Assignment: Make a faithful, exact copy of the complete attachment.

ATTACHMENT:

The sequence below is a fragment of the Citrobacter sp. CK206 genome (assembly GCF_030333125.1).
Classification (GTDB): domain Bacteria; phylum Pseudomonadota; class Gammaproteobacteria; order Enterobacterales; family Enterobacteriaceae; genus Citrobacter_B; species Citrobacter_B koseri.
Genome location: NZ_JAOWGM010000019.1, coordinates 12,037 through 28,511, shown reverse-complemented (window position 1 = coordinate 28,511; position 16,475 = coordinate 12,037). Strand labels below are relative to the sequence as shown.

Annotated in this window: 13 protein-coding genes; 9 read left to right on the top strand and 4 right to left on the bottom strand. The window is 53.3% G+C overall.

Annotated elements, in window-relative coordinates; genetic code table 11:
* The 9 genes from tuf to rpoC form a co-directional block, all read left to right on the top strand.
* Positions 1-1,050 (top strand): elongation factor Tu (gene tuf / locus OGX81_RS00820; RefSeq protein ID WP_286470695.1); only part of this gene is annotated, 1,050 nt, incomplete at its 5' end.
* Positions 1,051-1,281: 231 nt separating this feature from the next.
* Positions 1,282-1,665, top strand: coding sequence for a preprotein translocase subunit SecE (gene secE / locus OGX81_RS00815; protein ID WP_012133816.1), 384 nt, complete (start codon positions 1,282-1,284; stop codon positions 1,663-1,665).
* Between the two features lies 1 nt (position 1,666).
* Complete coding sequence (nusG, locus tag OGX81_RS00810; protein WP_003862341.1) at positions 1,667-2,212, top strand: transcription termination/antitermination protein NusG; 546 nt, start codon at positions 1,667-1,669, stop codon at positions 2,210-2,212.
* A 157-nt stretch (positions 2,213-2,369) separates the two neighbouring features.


The sequence below is a fragment of the Citrobacter sp. CK206 genome (assembly GCF_030333125.1).
Classification (GTDB): domain Bacteria; phylum Pseudomonadota; class Gammaproteobacteria; order Enterobacterales; family Enterobacteriaceae; genus Citrobacter_B; species Citrobacter_B koseri.
Genome location: NZ_JAOWGM010000019.1, coordinates 12,037 through 28,511, shown reverse-complemented (window position 1 = coordinate 28,511; position 16,475 = coordinate 12,037). Strand labels below are relative to the sequence as shown.

Annotated in this window: 13 protein-coding genes; 9 read left to right on the top strand and 4 right to left on the bottom strand. The window is 53.3% G+C overall.

Annotated elements, in window-relative coordinates; genetic code table 11:
* The 9 genes from tuf to rpoC form a co-directional block, all read left to right on the top strand.
* Positions 1-1,050 (top strand): elongation factor Tu (gene tuf / locus OGX81_RS00820; RefSeq protein ID WP_286470695.1); only part of this gene is annotated, 1,050 nt, incomplete at its 5' end.
* Positions 1,051-1,281: 231 nt separating this feature from the next.
* Positions 1,282-1,665, top strand: coding sequence for a preprotein translocase subunit SecE (gene secE / locus OGX81_RS00815; protein ID WP_012133816.1), 384 nt, complete (start codon positions 1,282-1,284; stop codon positions 1,663-1,665).
* Between the two features lies 1 nt (position 1,666).
* Complete coding sequence (nusG, locus tag OGX81_RS00810; protein WP_003862341.1) at positions 1,667-2,212, top strand: transcription termination/antitermination protein NusG; 546 nt, start codon at positions 1,667-1,669, stop codon at positions 2,210-2,212.
* A 157-nt stretch (positions 2,213-2,369) separates the two neighbouring features.